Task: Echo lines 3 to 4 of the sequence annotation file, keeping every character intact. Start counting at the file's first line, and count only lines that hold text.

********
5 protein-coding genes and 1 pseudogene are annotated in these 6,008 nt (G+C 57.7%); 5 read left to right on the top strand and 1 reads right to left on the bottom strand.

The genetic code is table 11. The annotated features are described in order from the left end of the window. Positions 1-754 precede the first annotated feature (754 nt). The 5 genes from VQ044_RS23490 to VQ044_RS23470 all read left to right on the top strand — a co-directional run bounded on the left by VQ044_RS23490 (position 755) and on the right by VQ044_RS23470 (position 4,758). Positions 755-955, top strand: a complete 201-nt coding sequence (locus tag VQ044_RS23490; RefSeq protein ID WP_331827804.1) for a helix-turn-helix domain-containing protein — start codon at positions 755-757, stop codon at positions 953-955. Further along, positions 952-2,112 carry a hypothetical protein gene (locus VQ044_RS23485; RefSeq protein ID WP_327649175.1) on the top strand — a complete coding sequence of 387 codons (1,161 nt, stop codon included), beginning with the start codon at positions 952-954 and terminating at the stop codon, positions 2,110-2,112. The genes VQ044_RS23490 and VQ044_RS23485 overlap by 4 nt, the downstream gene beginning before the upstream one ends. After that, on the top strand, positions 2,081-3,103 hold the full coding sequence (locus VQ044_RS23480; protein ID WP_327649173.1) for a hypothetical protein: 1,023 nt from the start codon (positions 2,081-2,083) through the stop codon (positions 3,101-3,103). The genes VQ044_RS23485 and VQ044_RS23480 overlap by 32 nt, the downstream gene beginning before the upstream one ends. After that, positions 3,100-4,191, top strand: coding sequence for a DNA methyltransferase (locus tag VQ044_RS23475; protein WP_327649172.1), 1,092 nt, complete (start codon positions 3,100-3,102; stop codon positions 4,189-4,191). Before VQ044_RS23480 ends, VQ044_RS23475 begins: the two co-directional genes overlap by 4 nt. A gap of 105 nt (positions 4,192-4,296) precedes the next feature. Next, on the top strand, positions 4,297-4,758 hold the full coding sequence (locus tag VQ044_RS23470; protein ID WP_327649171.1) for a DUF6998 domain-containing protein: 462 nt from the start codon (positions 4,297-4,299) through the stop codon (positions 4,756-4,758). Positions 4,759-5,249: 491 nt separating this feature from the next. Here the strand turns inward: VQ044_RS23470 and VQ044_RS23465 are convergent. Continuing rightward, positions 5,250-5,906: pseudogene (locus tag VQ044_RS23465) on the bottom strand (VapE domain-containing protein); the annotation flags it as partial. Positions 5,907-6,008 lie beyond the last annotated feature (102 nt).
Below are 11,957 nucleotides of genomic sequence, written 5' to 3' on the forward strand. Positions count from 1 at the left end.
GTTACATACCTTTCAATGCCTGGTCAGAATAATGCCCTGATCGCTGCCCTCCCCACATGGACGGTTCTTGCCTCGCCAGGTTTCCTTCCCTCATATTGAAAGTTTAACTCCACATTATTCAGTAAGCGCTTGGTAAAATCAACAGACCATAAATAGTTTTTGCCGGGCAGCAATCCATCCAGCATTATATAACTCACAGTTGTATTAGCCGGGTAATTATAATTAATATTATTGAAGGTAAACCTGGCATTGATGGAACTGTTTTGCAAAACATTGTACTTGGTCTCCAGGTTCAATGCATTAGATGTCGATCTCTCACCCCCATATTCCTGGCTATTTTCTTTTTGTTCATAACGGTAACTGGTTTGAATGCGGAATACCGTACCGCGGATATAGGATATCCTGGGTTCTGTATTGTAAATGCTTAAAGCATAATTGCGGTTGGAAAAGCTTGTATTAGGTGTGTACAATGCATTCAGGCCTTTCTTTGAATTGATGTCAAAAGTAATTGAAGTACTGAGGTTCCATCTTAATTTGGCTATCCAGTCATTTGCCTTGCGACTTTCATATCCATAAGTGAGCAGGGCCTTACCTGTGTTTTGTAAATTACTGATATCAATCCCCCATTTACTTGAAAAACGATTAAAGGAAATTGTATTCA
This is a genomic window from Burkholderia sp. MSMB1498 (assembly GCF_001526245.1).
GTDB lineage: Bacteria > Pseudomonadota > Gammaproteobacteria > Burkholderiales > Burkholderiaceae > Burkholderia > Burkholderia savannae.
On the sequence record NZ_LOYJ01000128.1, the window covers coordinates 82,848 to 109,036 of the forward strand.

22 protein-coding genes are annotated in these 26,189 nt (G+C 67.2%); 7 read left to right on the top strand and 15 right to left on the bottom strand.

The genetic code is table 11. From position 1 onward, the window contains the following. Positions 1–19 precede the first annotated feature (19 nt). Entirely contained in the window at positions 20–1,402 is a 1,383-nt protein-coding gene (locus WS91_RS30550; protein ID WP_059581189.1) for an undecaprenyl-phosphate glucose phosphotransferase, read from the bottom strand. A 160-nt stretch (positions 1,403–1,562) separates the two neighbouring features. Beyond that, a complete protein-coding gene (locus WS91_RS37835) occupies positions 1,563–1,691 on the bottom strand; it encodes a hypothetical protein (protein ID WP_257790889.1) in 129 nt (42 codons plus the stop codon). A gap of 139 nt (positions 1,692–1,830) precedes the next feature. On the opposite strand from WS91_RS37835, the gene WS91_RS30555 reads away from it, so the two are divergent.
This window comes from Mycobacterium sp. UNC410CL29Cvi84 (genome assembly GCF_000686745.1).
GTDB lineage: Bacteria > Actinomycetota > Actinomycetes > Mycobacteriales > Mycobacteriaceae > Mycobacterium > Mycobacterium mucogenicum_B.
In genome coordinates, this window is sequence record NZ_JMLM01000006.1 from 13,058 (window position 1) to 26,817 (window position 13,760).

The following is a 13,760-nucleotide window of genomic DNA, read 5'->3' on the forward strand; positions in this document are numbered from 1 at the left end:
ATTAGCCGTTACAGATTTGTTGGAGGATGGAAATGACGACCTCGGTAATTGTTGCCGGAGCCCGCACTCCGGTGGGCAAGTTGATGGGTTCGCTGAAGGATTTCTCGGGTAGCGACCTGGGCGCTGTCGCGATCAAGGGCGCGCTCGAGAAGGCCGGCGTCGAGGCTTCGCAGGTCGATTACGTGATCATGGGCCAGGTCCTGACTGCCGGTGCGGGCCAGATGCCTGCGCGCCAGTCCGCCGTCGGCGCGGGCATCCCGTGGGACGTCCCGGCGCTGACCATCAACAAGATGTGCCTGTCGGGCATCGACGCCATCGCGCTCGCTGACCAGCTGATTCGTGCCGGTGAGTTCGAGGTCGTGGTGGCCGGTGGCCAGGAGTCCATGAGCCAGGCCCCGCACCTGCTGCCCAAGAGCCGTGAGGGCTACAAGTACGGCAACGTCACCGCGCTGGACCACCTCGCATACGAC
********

Below are 11,957 nucleotides of genomic sequence, written 5' to 3' on the forward strand. Positions count from 1 at the left end.
GTTACATACCTTTCAATGCCTGGTCAGAATAATGCCCTGATCGCTGCCCTCCCCACATGGACGGTTCTTGCCTCGCCAGGTTTCCTTCCCTCATATTGAAAGTTTAACTCCACATTATTCAGTAAGCGCTTGGTAAAATCAACAGACCATAAATAGTTTTTGCCGGGCAGCAATCCATCCAGCATTATATAACTCACAGTTGTATTAGCCGGGTAATTATAATTAATATTATTGAAGGTAAACCTGGCATTGATGGAACTGTTTTGCAAAACATTGTACTTGGTCTCCAGGTTCAATGCATTAGATGTCGATCTCTCACCCCCATATTCCTGGCTATTTTCTTTTTGTTCATAACGGTAACTGGTTTGAATGCGGAATACCGTACCGCGGATATAGGATATCCTGGGTTCTGTATTGTAAATGCTTAAAGCATAATTGCGGTTGGAAAAGCTTGTATTAGGTGTGTACAATGCATTCAGGCCTTTCTTTGAATTGATGTCAAAAGTAATTGAAGTACTGAGGTTCCATCTTAATTTGGCTATCCAGTCATTTGCCTTGCGACTTTCATATCCATAAGTGAGCAGGGCCTTACCTGTGTTTTGTAAATTACTGATATCAATCCCCCATTTACTTGAAAAACGATTAAAGGAAATTGTATTCA